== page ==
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Tips For Shredding Debt - Part 2

Balance Transfers
You need to be very careful with this one! You can take the balance of your credit card with the highest interest rate and transfer it to another, new account. Many cards come with very low introductory interest rates (sometimes even 0%) for balance transfers, lightening the burden of the high-interest rate and providing you with more time to focus on paying off the next card. It will also put a stop to the drain your interest rate creates on your money. Here's the catch: an introductory interest rate is just that, introductory. It will eventually end (generally after 12 months, but sometimes 18 to 24 months), and the interest rate on this new card can often skyrocket. Make sure you take this time limit into account when planning, and aim to either pay off or remove the balance from this new card before the introductory period ends.

Point to note--balance transfers typically come with a fee, but some cards offer the service free.

Keep Paying
All right, we've probably all done ill-advised things with extra cash. Once you've paid off an account, it can be very tempting to pocket the cash you're now saving, or worse yet, use it to purchase the most impractical shoes money can buy, or put a 6-foot spoiler on the family wagon. However, the worst thing you could do right now is to pay less on your cards. Use all the cash you save to pay more of your debt! Save the rewards for the time when you've finished the job.

Debt Consolidation
This option is just converting several smaller debts into larger debt. You can potentially borrow money from a bank, private lender, or even a peer-to-peer lender and use this money to pay off all your credit cards. This choice will result in one larger loan, one monthly payment, and one interest rate to manage. It's obviously easier to focus your efforts on one loan than many, and as long as it's a good deal, one monthly interest rate can be less costly than a bunch of them.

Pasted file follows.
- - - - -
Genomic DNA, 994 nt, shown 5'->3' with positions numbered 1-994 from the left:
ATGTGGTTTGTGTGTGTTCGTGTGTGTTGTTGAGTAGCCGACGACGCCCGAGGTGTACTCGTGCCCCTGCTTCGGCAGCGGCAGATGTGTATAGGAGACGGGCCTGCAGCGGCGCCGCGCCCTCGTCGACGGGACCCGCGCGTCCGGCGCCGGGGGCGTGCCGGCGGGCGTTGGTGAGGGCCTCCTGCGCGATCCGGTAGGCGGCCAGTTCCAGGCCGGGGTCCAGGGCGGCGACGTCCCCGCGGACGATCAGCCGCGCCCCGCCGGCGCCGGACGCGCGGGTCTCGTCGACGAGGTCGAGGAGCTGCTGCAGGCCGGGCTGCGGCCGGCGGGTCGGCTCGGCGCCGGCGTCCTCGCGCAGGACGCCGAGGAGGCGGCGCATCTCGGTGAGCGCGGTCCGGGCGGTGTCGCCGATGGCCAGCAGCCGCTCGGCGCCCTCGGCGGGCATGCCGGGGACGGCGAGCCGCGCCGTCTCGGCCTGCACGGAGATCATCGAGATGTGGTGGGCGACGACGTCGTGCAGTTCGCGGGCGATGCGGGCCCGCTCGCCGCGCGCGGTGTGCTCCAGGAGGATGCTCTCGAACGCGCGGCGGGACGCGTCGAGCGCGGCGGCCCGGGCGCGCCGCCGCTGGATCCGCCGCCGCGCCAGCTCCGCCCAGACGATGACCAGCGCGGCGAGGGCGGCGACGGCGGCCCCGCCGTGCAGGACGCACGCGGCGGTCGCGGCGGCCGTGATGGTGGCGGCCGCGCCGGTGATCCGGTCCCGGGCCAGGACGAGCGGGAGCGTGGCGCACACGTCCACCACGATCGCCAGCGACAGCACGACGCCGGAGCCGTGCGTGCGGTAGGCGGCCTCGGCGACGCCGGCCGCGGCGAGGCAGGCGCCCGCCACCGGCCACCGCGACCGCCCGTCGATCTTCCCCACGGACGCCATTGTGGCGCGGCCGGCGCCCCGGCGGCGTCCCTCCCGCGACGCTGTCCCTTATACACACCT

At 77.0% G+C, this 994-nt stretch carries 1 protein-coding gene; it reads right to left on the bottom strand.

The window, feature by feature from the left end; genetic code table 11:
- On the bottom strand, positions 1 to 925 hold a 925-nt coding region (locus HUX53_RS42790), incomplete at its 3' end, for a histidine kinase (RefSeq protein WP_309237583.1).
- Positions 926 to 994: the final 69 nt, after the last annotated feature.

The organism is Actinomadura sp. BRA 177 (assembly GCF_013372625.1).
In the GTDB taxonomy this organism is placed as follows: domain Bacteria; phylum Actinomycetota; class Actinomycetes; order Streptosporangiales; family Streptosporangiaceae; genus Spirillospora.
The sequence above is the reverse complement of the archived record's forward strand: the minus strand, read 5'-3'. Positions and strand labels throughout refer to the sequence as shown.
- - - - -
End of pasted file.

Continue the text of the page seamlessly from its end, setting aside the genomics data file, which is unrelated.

Don't Close Accounts
You might think it's a good idea to close a credit card account once you've paid it off, but closing accounts will have a detrimental impact on your credit score. Your score is based partly on your credit utilization ratio. For example, an account with a limit of $5,000 and a balance of $2,500 has a utilization ratio of 50%. It's best for to keep a utilization ratio of 30% or less (10% or less is phenomenal for improving your score). Keeping an account active with minimal use will help to keep your utilization ratio low.

Make a Long-Term Plan
It may seem to take forever, but if you follow these steps, there will come a day when your credit cards are all paid up and current. When that day comes, you need to use that discipline you've learned to stay out of any future problems. The simplest way to do this is to commit to using no more than 30% of the available balance on each card and to paying that balance in full every month. If you can use less than 10% of your credit limit, your score will increase fast. If you can hold to that commitment, your credit score will recover quickly. Your interest rates will drop, and you'll be on the road to long-term financial stability.

Final Word
If you follow these tried-and-true steps on how to fix credit card debt, you'll be on the path to clearing your debt and regaining control of your financial life. It may be a long haul, but remember that the first steps are the hardest. Focus on paying off one card, and when you've done that, the next will be easier. The more you pay off, the easier it gets, and the closer you are to freedom!

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